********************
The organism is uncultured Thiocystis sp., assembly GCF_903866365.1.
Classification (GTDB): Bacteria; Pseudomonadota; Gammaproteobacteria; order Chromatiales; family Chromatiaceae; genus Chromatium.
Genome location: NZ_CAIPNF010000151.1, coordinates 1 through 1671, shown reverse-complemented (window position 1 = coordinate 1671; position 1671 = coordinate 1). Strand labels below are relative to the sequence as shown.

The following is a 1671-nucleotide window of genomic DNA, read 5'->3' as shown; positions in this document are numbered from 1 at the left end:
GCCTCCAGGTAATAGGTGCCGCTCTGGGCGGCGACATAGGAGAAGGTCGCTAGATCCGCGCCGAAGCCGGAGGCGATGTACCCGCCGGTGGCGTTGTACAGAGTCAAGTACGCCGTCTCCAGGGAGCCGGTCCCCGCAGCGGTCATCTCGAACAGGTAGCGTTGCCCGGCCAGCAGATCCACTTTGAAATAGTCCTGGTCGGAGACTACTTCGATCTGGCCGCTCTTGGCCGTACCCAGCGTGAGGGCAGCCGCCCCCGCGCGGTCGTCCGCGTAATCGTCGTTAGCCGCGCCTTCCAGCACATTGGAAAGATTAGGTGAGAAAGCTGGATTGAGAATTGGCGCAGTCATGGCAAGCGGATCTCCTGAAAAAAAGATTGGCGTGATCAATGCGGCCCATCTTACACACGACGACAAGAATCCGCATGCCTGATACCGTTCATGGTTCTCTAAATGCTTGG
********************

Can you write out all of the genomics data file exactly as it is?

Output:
The organism is uncultured Thiocystis sp., assembly GCF_903866365.1.
Classification (GTDB): Bacteria; Pseudomonadota; Gammaproteobacteria; order Chromatiales; family Chromatiaceae; genus Chromatium.
Genome location: NZ_CAIPNF010000151.1, coordinates 1 through 1671, shown reverse-complemented (window position 1 = coordinate 1671; position 1671 = coordinate 1). Strand labels below are relative to the sequence as shown.

The following is a 1671-nucleotide window of genomic DNA, read 5'->3' as shown; positions in this document are numbered from 1 at the left end:
GCCTCCAGGTAATAGGTGCCGCTCTGGGCGGCGACATAGGAGAAGGTCGCTAGATCCGCGCCGAAGCCGGAGGCGATGTACCCGCCGGTGGCGTTGTACAGAGTCAAGTACGCCGTCTCCAGGGAGCCGGTCCCCGCAGCGGTCATCTCGAACAGGTAGCGTTGCCCGGCCAGCAGATCCACTTTGAAATAGTCCTGGTCGGAGACTACTTCGATCTGGCCGCTCTTGGCCGTACCCAGCGTGAGGGCAGCCGCCCCCGCGCGGTCGTCCGCGTAATCGTCGTTAGCCGCGCCTTCCAGCACATTGGAAAGATTAGGTGAGAAAGCTGGATTGAGAATTGGCGCAGTCATGGCAAGCGGATCTCCTGAAAAAAAGATTGGCGTGATCAATGCGGCCCATCTTACACACGACGACAAGAATCCGCATGCCTGATACCGTTCATGGTTCTCTAAATGCTTGG